In the wee hours of Saturday night, I finished Matt Cost’s latest offering, Velma Gone Awry. It’s an historical mystery set in 1920’s New York featuring a private detective with the unlikely name of 8 Ballo. Don’t worry. You get used to it.
Opening this book, I experienced the sensation that Woody Allen’s character must have felt in Midnight in Paris. You know, that film with Owen Wilson playing a writer named Gil who starts walking around modern-day Paris and finds himself magically transported into the 1920s where he encounters the likes of Hemingway, Scott and Zelda Fitzgerald, Gertrude Stein, Salvador Dali, and Pablo Picasso. At every step, around every corner, Gil meets some famous historic figure, leading him on an adventure that teaches him a few things about the futility of nostalgia and embracing the here and now.
I say nostalgia’s just fine. We have these magical implements that allow us to go back and forth at will and with no harm to us at all: books.
Like the Allen film, Velma Gone Awry plops us into a world populated by Roaring Twenties luminaries. As private eye 8 Ballo tries to find a devious, slippery-to-catch, smoky-eyed flapper by the name of Velma Hartmann, he encounters people from every walk of life: baseball players, gangsters, jazz musicians, immigrants, business tycoons, and writers. Here are the Fitzgeralds again, entertaining out on rural Long Island (with a sneaky surprise guest appearance by a certain unforgettable character. Pay attention there!) Then it’s off to a jazz club to hear Coleman Hawkins and then uptown to the Algonquin to sip a gin cocktail or two with the queen of snark, Dorothy Parker, and her Round Table.
Because coming across these characters as you read is half the fun, I’ll drop no more names.
The plot of Velma Gone Awry twists and turns, of course. What seems like a simple assignment to find a man’s missing daughter turns into something much more sinister. And because there are gangsters involved, there’s plenty of danger. 8 Ballo is a big, strong hero who served in the trenches of WWI, carries himself with plenty of confidence, and thinks some big thoughts without getting carried away by them. Basically he wants to get the job done and make sure the bad guys get their comeuppance.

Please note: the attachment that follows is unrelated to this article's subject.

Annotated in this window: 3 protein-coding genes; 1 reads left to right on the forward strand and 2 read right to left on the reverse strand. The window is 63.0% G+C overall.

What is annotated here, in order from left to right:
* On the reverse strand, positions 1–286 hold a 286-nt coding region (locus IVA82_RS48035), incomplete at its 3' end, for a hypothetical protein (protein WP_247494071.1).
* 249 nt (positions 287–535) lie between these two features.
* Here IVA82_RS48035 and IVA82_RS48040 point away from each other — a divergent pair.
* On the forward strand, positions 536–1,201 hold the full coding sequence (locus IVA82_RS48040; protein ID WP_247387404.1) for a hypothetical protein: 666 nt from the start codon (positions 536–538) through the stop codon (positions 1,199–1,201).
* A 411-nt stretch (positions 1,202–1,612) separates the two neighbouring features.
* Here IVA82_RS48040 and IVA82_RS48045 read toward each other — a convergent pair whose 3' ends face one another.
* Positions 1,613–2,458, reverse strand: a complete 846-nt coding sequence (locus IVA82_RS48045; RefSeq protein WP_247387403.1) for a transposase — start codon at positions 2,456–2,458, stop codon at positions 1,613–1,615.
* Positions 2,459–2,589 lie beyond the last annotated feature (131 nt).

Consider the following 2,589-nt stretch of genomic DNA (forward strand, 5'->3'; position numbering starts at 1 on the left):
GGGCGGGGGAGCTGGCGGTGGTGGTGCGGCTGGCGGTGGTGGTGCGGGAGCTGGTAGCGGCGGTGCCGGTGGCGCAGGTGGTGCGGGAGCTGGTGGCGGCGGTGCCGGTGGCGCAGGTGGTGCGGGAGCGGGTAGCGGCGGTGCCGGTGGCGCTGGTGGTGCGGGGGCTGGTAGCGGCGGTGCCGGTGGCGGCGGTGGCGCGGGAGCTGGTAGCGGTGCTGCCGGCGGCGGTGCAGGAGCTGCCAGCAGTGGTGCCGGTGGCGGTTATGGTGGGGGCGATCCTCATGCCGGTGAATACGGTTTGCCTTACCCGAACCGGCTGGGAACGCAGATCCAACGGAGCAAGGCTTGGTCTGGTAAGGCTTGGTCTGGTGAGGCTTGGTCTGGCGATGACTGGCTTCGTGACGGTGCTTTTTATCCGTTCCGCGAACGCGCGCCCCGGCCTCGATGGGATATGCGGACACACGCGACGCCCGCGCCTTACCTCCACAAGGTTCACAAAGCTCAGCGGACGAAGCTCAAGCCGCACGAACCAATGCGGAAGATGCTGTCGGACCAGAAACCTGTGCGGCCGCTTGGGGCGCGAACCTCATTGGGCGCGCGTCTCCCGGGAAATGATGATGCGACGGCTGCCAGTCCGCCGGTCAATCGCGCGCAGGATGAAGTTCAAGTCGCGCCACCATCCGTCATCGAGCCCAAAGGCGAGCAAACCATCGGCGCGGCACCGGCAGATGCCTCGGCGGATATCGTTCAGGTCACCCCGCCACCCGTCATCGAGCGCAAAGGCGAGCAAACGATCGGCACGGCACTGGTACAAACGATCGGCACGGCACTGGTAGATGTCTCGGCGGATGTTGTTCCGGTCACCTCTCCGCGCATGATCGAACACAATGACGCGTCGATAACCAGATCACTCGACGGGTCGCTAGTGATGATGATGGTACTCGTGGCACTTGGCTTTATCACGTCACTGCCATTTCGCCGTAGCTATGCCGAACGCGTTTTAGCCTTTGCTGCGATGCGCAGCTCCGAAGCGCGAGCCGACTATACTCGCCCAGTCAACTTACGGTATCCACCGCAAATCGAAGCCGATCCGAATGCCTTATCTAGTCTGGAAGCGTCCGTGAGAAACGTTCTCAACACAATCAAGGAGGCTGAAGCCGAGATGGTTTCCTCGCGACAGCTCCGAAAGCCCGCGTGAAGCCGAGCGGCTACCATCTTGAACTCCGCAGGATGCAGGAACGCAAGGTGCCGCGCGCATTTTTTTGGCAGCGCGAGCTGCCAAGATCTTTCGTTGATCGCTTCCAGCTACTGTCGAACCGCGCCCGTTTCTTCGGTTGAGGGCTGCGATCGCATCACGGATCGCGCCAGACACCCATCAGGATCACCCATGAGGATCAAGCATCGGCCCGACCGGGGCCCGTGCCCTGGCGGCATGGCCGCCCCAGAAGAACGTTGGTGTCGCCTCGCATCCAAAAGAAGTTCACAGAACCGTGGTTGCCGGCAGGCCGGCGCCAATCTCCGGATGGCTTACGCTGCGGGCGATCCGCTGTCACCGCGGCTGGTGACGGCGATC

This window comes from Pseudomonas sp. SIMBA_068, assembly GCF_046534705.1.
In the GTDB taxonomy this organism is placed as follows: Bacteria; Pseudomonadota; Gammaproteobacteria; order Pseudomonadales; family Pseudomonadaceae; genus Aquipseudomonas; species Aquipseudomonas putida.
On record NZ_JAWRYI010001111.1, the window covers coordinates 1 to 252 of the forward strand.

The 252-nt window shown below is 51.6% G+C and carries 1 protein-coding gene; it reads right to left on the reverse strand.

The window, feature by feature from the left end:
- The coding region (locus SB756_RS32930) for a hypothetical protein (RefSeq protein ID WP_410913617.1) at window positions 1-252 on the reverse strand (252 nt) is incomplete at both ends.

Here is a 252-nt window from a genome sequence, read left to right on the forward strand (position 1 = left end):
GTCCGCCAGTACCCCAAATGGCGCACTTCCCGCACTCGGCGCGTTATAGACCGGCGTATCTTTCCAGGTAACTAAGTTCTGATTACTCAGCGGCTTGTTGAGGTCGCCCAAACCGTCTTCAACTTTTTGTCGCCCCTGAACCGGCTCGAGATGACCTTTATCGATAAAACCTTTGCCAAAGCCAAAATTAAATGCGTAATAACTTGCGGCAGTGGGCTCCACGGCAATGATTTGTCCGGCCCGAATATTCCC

With good pacing (maybe one scene too many nearing the end), fun characters, lingo appropriate to the time period, and descriptions and social-cultural references anchoring the reader in 8’s and Velma’s world, Cost makes excellent use of his background in history and in mystery writing here. He has several standalone historicals and two other mystery series behind him, and his experience shows in this new book. There were even a couple of sex scenes, which I thought Cost handled skillfully. Nothing cringy and rather tender.
If the overall style and point of view were a little masculine for my tastes, that’s not the author’s problem. He is a guy after all. I’ve never been a huge fan of Hemingway, probably for the same reason, but I do like Cost’s stories. I’ll definitely read more of this series as it unfolds. I’m not sure if Velma will show up in subsequent books, but I sure do hope for more Dorothy Parker!
To see all of Cost’s books, including Velma Gone Awry which comes out in April, and to pre-order go to Amazon. https://www.amazon.com/stores/Matt-Cost/author/B08L3XFQWT
I am not an Amazon affiliate. I read the ARC in exchange for a fair and honest interview.
Praise for FINAL DRAFT!
My debut mystery novel, FINAL DRAFT: An Olivia Lively Mystery is getting rave reviews so far! What’s the buzz all about? Read below.
When graduate writing student Cooper Tedeschi begs private eye Olivia Lively to prove that his professor, one of the most famous novelists in the country, stole Cooper’s manuscript, Liv plunges into the competitive world of academia.
Meanwhile, Liv’s latest romantic mistake’s stalking her, her socialite mother’s trying to hook her up with a commitment-minded cardiologist, and her best friend’s struggling to start a family and is totally fed up with Liv’s drama.
As the plagiarism case grows more complicated and her private life more confusing, Liv learns the line between truth and fiction–not to mention right and wrong–is not always clearly defined.
Final Draft is a quirky, character-driven redemption story wrapped in a mystery, tied with a rom-com bow.
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Thanks so much, Shelley